Gilbert, Martin. “Ida Nudel’s Response.” Unknown Newspaper.

Nudel’s friend Yehudit Nepomniaschy Levin, who later emigrated from Odessa to Israel, spoke warmly of Ida’s devotion to others: “She would send clothing to people and seemed to know exactly what their needs were. She even helped those who came just for personal advice, such as whom to marry. She was so busy giving to others that she neglected herself.” 

Nudel lost her job because of her activism, and eventually was sent into exile in 1978 to a Siberian village, Krivosheino, for four years after she unfurled a banner from her Moscow apartment that read “KGB, Give Me My Visa to Israel.” In Krivosheino, she first worked in a factory, as the only woman, and later as a night guard. Despite being in exile, her activism did not abate. 

Nudel was released from exile in 1982; however, she was still barred from emigrating. By law Soviet citizens were required to obtain permission from the authorities if they traveled internally. She was often denied even this permission.

Nudel’s sister, Elena Fridman, who had previously been permitted to emigrate, conducted global advocacy on her behalf. While Nudel was still living in Moscow, she was visited by the actress and activist Jane Fonda in April 1984, on the occasion of Nudel’s 53rd birthday. This meeting was arranged by the American political activist and publicist Stephen Rivers. Upon returning to the United States, Fonda told reporters that she had appealed to Soviet officials on Nudel’s behalf, and that Nudel shared that the visit had given her strength and affirmed that her ordeal was not forgotten. The two became friends, and Fonda campaigned for Nudel’s release. 

In October 1987, Nudel was finally issued an exit visa. She made aliyah to Israel, on a private jet supplied by Armand Hammer, a wealthy industrialist with ties to the Soviet Union. Upon her arrival in Israel, Nudel was welcomed by thousands of supporters, including her sister Elena, Fonda, Israeli Prime Minister Yitzak Shamir and Foreign Minister Shimon Peres. Swedish actress Liv Ullman, whom Fonda had enlisted as part of the campaign for Nudel’s release, portrayed Nudel in the 1987 film Mosca addio (Farewell Moscow).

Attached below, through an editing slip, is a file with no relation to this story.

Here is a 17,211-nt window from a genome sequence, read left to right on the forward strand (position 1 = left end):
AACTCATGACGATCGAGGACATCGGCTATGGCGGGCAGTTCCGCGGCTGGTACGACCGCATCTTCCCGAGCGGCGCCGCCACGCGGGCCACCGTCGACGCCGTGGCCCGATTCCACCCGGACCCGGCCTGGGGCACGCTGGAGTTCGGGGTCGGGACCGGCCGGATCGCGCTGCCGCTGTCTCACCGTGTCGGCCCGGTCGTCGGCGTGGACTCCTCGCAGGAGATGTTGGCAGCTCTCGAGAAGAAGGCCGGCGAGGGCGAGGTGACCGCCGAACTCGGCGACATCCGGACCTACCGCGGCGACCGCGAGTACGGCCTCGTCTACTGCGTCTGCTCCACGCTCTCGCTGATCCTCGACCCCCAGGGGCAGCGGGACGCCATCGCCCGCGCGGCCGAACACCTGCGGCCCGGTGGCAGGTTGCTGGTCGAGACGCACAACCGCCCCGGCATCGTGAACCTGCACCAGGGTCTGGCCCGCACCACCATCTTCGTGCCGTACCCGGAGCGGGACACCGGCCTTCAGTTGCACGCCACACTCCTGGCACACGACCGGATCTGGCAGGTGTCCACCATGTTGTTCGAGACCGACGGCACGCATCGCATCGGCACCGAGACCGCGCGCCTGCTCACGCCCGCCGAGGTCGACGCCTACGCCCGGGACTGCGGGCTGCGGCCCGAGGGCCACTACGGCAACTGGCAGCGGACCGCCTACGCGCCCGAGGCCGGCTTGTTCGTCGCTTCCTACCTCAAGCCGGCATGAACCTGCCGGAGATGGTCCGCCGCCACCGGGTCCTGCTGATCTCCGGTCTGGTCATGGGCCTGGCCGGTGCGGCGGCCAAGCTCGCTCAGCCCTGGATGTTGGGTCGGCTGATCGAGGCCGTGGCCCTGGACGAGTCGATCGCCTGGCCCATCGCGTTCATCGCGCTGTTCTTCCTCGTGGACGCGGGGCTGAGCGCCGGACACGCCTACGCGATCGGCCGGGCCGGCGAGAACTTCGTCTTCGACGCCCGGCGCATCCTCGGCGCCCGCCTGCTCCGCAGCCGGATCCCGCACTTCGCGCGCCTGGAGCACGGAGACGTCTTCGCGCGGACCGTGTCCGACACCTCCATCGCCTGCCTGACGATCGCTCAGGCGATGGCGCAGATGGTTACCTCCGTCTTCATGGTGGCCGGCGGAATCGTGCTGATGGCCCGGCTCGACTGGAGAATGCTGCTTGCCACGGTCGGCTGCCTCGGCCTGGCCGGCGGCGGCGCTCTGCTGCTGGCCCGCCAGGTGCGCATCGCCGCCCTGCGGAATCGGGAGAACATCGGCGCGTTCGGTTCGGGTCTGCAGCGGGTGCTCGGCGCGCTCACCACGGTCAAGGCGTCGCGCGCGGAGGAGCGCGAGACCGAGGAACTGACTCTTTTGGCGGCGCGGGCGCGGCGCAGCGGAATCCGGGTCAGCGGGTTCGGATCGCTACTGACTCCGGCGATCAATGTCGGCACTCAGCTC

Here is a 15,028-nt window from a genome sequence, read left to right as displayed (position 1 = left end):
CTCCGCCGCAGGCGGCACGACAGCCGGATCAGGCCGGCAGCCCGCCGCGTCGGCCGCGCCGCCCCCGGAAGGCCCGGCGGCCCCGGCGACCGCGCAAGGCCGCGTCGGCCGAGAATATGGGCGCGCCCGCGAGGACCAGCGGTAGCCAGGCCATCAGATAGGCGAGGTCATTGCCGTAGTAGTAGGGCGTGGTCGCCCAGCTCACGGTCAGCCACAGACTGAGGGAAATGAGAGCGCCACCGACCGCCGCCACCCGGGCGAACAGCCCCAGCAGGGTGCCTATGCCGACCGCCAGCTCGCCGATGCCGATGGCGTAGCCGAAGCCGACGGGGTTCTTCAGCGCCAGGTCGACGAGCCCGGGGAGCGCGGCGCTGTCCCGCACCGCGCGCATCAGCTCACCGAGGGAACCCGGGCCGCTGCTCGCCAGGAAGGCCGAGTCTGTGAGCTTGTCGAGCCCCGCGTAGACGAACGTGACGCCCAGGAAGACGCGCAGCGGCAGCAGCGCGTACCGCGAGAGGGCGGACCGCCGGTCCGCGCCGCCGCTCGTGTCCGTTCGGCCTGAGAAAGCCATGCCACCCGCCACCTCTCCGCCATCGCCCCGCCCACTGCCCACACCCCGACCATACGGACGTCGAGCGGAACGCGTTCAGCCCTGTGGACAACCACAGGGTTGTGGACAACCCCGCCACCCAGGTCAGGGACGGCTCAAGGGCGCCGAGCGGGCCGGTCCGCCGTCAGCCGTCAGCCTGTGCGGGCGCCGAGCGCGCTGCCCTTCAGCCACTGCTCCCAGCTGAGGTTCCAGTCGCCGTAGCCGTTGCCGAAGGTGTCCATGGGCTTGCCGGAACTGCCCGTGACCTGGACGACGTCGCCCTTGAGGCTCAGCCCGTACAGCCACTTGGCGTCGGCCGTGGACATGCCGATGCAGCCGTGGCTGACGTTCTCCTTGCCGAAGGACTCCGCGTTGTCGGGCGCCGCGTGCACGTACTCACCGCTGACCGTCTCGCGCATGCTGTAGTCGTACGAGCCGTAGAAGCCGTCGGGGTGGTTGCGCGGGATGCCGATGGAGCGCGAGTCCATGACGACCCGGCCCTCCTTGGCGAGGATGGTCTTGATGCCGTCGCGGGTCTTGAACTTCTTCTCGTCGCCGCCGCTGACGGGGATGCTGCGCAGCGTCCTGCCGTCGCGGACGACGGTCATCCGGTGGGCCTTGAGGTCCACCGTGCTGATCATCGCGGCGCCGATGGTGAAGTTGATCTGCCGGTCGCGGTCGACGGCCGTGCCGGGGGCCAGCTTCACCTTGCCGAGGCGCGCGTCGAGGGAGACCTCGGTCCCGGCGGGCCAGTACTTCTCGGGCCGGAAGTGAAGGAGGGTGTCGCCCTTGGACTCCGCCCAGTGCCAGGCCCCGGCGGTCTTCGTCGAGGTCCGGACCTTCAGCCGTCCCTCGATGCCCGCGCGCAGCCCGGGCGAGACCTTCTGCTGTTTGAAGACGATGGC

Nudel settled in Karmei Yosef with her sister and wrote her autobiography entitled A Hand in the Darkness, which was subsequently translated into English in 1990. Around 1991, she founded an organization called Mother to Mother, which provided after-school programs and resources for at-risk Russian-speaking children from immigrant families, many of whom were single-parent families.

When she died at the age of 90 in 2021, Israeli Prime Minister Naftali Bennett paid tribute to Nudel in a statement which held her up as “an exemplar of Jewish heroism for us all.”

AJHS gratefully acknowledges the support of the National Historical Publications and Records Commission in processing and making available these historic materials.


Hoffman, Stefanie. “Ida Has Come Home.” Kol Emunah Vol. 1, No. 2, 1998.

Gilbert, Martin. “Ida Nudel’s Response.” Unknown Newspaper.

Roberts, Sam. “Ida Nudel, ‘Angel’ to Soviet Jews Seeking to Flee, Dies at 90.” The New York Times (New York), September 16, 2021.

Wikipedia. 2023. “Ida Nudel.” Wikimedia Foundation. Last modified September 27, 2023.